Commercial property prices cratered pretty badly during the financial crisis, but they just papered over everything pro-forma and cheap credit. Which is why the new commercial property bubble, complete with generally higher vacancy rates, is much more dangerous. The starting point is dreadful comparatively. You cant lower rates much more. And fundamentals outside of rents suck. And of course, the tech sector is a leading indicator of the sublease space that will show you what will happen to rents once space rationalization gets going in earnest.

          I am not so sanguine that we can implode that bubble and get away with it as easily as we did last time. And remember, this peak is far higher than the pre-crisis peak, with no ammunition to fight it on the monetary side. You really have to wonder what they are thinking. I mean, sure there is always the greater fool, but even if you do some selling, you’ve still got a portfolio, and some fool is holding the most overbid properties. The bagholders this time around are likely going to get eviscerated. And of course, the deep pockets will loot the carcass and come out further ahead. Sigh…

        • August 12, 2016 at 9:12 am

          I don’t know off the top of my head how big the CMBS market is (maybe a reader in the know could chime in!). But Fitch warned about it last September….

        • Jack
          August 12, 2016 at 10:08 am


          I’m sure we’ll all find out the “dollar value at risk” when we get handed the bill (again!).

        • mike mounts
          August 14, 2016 at 12:22 pm

          The CMBS sector is large…especially on higher levered properties…however, I believe Agency loans, life companies and bank lending still account for approximately 50% of market..especially newer properties coming off construction.

      • Gee
        August 12, 2016 at 6:55 am

        They’d have to drop a ton before anyone starts thinking of moving back in there. I left in 2011 and the place I rented in 2010 for $3800 is now $7000. Similar increases have taken place in every other nice part of the city.

        But as you mentioned in a related article, SF employment has flattened, IPO market is mostly shut, venture money is getting pickier, and valuations are falling. SF used to be slightly less immune to this when I first moved there in 1999, because more tech and startup activity was in SV. But now, it is much more sensitive to venture $.

        So, basically, both the demand and supply sides are turning, and moving in the wrong direction for price increases. You’ll have fewer people (less inmigration) making less money (fewer start up $, IPO cashouts, bonuses, etc.) while the supply of space rises because of all the condo construction. The next phase is when job losses start, and when people realize they cant afford the home they thought was their birthright. And after that, it takes some time, but the speculative momentum turns, when people realize that home prices are going down, and the smart ones try to get out early. Then existing home inventory starts to rise. At that point, well, you know…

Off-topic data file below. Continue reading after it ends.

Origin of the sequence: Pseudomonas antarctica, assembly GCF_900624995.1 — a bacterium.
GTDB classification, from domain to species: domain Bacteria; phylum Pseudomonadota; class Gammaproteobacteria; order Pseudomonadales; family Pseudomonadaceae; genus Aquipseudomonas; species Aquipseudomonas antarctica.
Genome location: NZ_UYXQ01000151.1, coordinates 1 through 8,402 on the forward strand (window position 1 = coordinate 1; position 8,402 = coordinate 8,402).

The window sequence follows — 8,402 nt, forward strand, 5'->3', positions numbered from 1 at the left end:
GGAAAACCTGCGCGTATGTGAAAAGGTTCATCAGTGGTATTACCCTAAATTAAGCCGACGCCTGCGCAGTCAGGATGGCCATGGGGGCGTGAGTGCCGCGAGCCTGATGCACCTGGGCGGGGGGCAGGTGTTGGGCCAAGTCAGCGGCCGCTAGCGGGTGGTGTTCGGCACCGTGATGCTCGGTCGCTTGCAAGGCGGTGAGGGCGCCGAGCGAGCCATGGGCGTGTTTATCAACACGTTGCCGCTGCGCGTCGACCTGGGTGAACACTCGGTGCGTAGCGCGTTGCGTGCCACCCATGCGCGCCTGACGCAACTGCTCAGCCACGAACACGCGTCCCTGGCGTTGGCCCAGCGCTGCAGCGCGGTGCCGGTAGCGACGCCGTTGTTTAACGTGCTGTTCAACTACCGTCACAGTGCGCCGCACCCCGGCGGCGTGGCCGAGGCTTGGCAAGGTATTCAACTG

Im not sure where exactly we are in the overall business cycle, but if you look at the global economy (deflation prone, slowing, despite central bank intervention non-stop and widespread), US suffering form energy bust, poor quality of jobs, weak income growth (which has been shown to be even weaker with the recent NIPA revision) and some signs of deteriorating credit quality (rising subprime auto default rates, credit card delinquency inching up, student loan debt in major default), job growth slowing for over a year and a half, stock prices detached from fundamentals (falling corporate earnings) and bond yields cratering (easy to invert yield curve), and of course, about to face Fed rate hikes, well, it sure seems to me as it has for quite some time, that 2017 will be an interesting year.

        Poor Hillary, doomed to have a nasty recession on her watch. Couldnt happen to a more deserving person. Be careful what you wish for…

      • valuationguy
        August 12, 2016 at 10:02 am

        I’d ask for your perspective on this….letter of resignation from one of the Planning and Transportation Board members of Palo Alto…

        Given her letter….it seems there are ALOT more variables than just the job creation market… the basic jobs needed to maintain the community are threatened by lack of affordability as well. Note: she is a lawyer and her husband is a software engineer…two professional-level incomes….and they still can’t cut it (as evidenced by their sharing a place with another couple).

        • August 12, 2016 at 11:31 am

          Thanks! This letter really hit the nail on the head. There are a lot of similar complaints … professionals with good incomes can no longer live in some of the cities in the Bay Area. Palo Alto, being near or at the top.